Secondly, an article by Marton Varju on 'Transition as a Concept of European Human Rights Law'. This is the abstract:

This article discusses, with reference to case law, the transition of the Central and Eastern European accession states, focusing on how the European Court of Human Rights has been able to accommodate the fact that many Contracting States required a complete transformation of their legal and political systems. Examines the distinction between rights under the European Convention on Human Rights 1950 that allow a margin of appreciation and those that prohibit such moves, including political rights, proprietary rights, and the application of arts 3, 6, 7, and 8 of the Convention.
Finally, Matthew Smith has written on 'The Adjudicatory Fact-finding Tools of the European Court of Human Rights':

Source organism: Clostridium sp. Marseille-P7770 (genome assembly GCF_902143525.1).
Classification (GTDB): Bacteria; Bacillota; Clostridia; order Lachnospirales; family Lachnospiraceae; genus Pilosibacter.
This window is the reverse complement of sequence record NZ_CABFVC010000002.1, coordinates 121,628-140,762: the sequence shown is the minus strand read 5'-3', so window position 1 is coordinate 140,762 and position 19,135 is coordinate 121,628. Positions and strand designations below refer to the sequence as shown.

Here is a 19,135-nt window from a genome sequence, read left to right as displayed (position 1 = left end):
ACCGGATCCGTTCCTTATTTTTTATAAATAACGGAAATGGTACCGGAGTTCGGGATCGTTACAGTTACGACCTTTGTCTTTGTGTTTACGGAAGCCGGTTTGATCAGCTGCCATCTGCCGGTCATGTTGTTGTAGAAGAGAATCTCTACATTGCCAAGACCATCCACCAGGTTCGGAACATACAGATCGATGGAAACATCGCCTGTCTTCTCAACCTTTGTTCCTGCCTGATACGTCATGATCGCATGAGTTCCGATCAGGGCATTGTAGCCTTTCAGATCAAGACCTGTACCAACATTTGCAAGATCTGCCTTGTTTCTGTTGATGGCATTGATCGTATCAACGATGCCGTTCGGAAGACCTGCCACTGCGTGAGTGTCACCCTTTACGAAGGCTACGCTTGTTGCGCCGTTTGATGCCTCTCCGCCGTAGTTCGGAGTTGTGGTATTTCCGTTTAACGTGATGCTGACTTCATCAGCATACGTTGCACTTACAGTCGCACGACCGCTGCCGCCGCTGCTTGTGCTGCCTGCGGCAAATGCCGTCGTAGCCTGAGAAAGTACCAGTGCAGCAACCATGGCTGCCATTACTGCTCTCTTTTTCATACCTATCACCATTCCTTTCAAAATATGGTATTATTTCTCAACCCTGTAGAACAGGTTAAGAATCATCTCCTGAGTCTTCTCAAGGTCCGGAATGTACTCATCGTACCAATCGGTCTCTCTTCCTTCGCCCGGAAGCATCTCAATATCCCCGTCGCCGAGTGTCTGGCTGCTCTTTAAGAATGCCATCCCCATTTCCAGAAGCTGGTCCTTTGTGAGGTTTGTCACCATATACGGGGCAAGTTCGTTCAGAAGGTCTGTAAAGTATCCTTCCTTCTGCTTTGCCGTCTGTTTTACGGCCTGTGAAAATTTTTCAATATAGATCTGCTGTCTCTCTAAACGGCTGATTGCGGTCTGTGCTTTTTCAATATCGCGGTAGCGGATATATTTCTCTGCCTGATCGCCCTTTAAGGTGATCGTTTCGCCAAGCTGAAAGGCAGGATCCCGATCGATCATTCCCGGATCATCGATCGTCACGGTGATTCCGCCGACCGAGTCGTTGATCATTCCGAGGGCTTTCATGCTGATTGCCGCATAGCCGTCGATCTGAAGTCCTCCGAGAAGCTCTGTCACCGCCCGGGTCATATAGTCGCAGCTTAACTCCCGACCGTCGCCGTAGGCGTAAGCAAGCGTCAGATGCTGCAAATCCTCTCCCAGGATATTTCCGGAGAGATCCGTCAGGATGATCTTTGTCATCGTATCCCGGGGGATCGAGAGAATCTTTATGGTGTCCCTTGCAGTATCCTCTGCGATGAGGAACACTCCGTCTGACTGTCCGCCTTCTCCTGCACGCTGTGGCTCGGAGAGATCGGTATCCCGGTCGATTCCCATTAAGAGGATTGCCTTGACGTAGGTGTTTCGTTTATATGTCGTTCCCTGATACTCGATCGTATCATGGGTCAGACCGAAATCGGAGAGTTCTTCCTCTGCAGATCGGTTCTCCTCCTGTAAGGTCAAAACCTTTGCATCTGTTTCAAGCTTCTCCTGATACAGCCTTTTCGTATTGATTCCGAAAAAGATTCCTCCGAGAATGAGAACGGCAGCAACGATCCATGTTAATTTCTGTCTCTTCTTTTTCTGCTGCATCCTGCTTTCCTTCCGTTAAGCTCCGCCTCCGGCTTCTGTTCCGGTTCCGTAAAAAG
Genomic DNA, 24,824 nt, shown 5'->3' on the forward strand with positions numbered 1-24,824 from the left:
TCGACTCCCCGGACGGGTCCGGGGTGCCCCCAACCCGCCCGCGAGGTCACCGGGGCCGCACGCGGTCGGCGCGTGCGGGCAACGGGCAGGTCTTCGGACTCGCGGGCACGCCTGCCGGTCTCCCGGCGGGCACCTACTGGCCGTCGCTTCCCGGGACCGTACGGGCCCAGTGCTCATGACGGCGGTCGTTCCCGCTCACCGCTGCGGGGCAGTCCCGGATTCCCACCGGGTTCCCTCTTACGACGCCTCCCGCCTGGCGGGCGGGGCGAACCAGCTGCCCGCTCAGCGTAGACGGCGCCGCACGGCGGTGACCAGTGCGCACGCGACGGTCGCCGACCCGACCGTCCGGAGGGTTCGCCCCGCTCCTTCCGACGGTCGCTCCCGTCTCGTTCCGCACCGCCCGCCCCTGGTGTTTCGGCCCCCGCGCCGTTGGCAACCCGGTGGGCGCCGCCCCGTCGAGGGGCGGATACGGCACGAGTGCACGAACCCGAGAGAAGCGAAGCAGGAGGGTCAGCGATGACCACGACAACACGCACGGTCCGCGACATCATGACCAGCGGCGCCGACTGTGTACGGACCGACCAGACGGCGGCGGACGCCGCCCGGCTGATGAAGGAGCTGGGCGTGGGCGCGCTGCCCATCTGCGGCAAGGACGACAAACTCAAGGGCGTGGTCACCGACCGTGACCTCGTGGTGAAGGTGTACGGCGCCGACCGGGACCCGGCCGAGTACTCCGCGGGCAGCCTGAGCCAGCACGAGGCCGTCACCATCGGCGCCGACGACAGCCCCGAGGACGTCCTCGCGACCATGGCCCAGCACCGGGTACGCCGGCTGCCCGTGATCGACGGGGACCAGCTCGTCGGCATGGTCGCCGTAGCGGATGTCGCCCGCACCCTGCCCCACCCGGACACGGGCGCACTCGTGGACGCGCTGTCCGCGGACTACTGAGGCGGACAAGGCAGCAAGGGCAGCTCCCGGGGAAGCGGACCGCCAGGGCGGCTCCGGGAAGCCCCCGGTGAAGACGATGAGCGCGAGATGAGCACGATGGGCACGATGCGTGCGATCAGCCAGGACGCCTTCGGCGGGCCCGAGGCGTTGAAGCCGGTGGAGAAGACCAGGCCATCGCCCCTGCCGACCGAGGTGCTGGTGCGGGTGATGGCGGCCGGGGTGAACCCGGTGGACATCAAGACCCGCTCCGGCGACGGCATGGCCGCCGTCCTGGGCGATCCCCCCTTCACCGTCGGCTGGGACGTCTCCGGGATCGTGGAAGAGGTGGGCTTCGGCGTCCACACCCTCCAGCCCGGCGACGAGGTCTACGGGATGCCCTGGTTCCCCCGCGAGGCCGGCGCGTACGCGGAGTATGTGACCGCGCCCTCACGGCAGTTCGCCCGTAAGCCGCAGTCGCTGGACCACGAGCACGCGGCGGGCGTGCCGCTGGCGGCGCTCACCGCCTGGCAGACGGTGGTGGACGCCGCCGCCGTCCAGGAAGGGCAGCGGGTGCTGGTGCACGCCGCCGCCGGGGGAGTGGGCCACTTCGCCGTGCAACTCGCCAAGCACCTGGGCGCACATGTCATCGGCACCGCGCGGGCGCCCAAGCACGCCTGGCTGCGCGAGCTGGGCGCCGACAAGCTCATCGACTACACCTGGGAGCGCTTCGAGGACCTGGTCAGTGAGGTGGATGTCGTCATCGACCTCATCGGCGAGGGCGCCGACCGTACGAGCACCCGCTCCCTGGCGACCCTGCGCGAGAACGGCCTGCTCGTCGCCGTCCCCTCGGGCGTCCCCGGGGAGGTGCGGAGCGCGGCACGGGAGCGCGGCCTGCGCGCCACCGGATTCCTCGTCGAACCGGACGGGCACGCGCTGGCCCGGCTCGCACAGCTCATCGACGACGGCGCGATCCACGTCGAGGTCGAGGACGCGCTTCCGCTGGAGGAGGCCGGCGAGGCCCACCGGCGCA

This article discusses the adjudicative fact-finding techniques employed by the European Court of Human Rights. Examines: (1) the relevant jurisdictional framework, commenting on the reasonable deference to national findings of fact and the lack of strict rules of evidence; (2) the burden and standard of proof in proceedings under the European Convention on Human Rights 1950; (3) inferences and presumptions of fact as adjudicatory tools for fact-finding; (4) limits on the use of inferences and presumptions of fact in human rights adjudication; and (5) the implications of the findings of procedural violation of the Convention.
The articles can be found on Westlaw.

Monday, 4 May 2009

Protocol 14 Bis - The Interim Solution

With Protocol 14 on the reform of the ECHR mechanism still stuck in the Russian Duma, the Council of Europe has launched a new initiative to prevent the European Court from succumbing (or getting crushed) under the increasing case-load. The Committee of Ministers has drafted and is still discussing a so-called Protocol 14-Bis, which is to function as an interim solution and will become obsolete if and when Protocol 14 will ever come into force.